Assuming you have an intel chipset, run the following

% pacman -S intel-ucode
% bootctl --path=/boot install

Use vi or nano text editor to write down the following:

/boot/loader/loader.conf
------------------------
default Arch(arch)
timeout 4
editor 0

And for the second file:

/boot/loader/entries/entry.conf
-------------------------------
title Arch Linux
linux /vmlinuz-linux
initrd /intel-ucode.img
initrd /initramfs-linux.img
options root=/dev/sda3 rw

Finishing up

You are exactly two commands away from a complete Arch Linux installation!

You need to exit chroot by runing % exit and reboot with % reboot

When you turn your machine back on, you should see some text popping out on the screen (that’s systemd) and finally, you should see the following prompt:

Arch Linux (tty1)
_myhostname_ login:

If you see this, then Congratulations! + You have completed the installation. Everything is terminal based, if you want to install X Window Server for GUI and other shiny stuff, please follow to teh Post-Installation chapter.

Warning
If you did not see the login prompt, retrace your steps and make sure you followed everything in this guide. Best way to get out, is just search for the problem online or visit r/archlinux to get some real online help.

Post-Installation

I hope you enjoyed this installation guide. After the last step, you should be able to have an actual working and stable system. I will not go into details how to set up your Desktop Environment or Window Manager. It should be unique and this is your adventure now. I will give you a list of useful commands just to get started. Also, further reading links will be included.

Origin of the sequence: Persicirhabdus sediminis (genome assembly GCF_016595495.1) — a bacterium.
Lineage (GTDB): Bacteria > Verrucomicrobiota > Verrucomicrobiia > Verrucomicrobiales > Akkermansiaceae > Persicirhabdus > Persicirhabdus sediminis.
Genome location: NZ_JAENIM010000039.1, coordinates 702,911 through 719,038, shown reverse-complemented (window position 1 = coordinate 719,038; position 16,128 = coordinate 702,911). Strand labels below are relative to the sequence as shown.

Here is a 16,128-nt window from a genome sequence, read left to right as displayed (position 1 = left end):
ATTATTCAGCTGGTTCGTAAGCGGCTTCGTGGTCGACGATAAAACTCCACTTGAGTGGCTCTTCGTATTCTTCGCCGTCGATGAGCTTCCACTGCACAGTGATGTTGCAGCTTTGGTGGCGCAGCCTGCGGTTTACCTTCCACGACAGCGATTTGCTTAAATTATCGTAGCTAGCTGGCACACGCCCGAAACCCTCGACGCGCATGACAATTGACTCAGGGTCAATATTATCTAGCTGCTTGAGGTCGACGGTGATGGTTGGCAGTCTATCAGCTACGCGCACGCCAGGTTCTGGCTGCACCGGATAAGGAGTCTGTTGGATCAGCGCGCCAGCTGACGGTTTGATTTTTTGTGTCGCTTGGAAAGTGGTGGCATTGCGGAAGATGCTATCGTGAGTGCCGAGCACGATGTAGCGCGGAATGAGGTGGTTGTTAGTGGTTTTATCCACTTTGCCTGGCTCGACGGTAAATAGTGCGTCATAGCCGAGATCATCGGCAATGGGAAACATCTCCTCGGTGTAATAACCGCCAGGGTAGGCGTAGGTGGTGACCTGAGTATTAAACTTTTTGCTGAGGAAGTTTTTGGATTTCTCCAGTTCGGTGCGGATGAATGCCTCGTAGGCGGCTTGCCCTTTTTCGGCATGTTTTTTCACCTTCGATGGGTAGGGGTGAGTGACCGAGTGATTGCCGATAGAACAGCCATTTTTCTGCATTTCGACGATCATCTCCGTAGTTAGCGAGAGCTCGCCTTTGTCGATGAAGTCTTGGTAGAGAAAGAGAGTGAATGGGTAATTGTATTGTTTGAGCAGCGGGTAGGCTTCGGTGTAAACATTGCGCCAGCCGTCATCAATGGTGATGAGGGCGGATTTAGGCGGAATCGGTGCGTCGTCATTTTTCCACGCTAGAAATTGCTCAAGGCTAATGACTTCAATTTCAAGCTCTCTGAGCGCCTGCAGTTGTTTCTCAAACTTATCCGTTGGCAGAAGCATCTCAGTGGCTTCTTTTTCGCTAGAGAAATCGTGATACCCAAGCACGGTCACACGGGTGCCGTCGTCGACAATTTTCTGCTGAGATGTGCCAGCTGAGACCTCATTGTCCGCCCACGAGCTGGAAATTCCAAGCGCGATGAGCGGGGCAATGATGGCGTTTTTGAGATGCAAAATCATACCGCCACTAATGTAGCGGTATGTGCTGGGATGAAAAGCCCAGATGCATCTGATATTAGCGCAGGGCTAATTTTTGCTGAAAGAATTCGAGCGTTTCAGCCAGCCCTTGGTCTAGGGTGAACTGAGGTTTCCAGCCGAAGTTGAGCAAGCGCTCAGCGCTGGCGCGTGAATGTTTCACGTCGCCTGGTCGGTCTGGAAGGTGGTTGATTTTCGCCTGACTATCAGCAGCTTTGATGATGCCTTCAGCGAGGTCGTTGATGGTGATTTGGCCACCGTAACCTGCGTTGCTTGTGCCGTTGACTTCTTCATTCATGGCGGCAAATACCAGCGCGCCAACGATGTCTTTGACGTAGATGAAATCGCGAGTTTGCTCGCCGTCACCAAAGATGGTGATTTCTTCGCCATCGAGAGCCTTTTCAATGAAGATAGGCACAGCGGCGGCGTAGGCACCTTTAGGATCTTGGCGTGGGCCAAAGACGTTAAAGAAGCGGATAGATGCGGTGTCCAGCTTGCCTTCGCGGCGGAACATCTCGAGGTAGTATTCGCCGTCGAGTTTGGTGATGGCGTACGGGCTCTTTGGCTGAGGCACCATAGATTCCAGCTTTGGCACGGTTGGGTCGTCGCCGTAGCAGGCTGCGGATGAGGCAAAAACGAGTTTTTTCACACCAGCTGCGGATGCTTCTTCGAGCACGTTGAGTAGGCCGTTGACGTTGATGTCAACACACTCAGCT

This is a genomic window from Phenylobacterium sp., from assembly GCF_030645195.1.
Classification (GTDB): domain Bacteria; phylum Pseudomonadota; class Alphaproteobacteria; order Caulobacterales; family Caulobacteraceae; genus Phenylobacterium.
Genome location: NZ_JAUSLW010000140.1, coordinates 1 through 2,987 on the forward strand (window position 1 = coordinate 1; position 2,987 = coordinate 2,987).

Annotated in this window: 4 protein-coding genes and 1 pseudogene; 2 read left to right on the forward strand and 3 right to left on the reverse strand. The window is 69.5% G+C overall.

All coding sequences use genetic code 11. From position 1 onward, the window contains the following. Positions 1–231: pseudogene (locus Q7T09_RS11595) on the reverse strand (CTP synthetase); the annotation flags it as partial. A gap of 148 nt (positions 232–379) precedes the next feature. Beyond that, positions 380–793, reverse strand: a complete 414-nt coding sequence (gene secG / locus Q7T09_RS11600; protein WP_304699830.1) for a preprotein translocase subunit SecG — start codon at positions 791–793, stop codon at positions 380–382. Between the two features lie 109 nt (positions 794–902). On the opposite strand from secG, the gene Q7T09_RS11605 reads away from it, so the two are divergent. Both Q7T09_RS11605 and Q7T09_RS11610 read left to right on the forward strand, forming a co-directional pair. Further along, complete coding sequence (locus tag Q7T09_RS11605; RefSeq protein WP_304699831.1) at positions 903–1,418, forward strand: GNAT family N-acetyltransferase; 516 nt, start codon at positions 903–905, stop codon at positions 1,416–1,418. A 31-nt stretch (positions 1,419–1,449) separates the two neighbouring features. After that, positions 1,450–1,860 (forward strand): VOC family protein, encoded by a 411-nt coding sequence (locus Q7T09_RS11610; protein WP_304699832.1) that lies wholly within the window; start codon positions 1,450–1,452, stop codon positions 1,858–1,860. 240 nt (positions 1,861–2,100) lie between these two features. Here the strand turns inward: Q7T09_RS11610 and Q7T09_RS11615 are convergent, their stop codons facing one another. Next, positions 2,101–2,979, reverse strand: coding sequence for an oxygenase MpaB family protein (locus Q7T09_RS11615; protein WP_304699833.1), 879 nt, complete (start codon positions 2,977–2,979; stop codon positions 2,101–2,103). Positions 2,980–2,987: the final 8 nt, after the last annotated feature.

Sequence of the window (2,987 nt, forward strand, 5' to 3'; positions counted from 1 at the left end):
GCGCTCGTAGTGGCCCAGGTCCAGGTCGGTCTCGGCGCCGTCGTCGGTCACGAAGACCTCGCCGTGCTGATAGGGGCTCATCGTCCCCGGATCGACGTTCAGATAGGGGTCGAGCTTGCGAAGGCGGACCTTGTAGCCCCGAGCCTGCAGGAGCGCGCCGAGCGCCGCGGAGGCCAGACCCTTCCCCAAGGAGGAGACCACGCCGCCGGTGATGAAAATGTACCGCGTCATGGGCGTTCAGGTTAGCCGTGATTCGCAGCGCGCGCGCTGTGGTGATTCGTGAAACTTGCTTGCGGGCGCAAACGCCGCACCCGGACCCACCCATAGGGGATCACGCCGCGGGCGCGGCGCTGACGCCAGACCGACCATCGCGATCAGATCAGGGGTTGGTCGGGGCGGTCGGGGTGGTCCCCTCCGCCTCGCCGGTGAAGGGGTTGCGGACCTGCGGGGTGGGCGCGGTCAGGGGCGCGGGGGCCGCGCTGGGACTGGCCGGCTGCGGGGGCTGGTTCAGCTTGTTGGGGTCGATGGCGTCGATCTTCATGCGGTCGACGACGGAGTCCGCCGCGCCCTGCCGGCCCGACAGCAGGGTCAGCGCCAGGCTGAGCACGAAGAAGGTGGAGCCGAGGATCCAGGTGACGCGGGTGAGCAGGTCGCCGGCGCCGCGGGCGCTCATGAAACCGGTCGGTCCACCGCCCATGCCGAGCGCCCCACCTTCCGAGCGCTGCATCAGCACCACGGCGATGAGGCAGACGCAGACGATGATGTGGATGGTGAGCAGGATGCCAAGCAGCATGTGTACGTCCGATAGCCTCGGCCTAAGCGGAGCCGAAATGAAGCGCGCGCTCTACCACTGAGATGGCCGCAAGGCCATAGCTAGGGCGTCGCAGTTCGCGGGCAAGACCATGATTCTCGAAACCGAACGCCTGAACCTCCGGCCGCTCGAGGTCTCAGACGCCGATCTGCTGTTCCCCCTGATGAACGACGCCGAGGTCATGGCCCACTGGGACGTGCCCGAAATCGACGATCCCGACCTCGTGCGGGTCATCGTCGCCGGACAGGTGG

• Run this to install a package % sudo pacman -S package_name

  • Remove a package from your system % sudo pacman -Rs package_name

  • Update the system’s packages % sudo pacman -Syu

  • Installing X Graphical Server % sudo pacman -S xorg xorg-xinit

  • Installing zshell % sudo pacman -S zsh and update your shell % chsh

  • Installing graphical terminal emulator % sudo pacman -S rxvt-unicode rxvt-unicode-terminfo

  • Installing i3 and dmenu with % sudo pacman -S i3 dmenu

  • Enable i3 with % echo \#!/bin/bash\nexec i3 > ~/.xinitrc and % chmod 700 ~/.xinitrc

  • Start graphical X server with % startx

Important
Never ever run % sudo pacman --force. The only exception is if you have a loaded gun pointed at your head (which is very unlikely, hopefully).

I hope you enjoyed the installation process and I am sure you were able to learn something new about Linux and yourself.

See you next time.

Further Reading

IT’S DANGEROUS TO GO ALONE! TAKE THIS.

Tip
Always try to consult with the List of Applications while searching for a program and when installing it.

Pictures

pic1.png
Figure 1. Writing my website in tmux
pic2.png
Figure 2. My desktop
pic3.png
Figure 3. i3 with cowsay, pipes.sh, htop, neofetch in counterclockwise order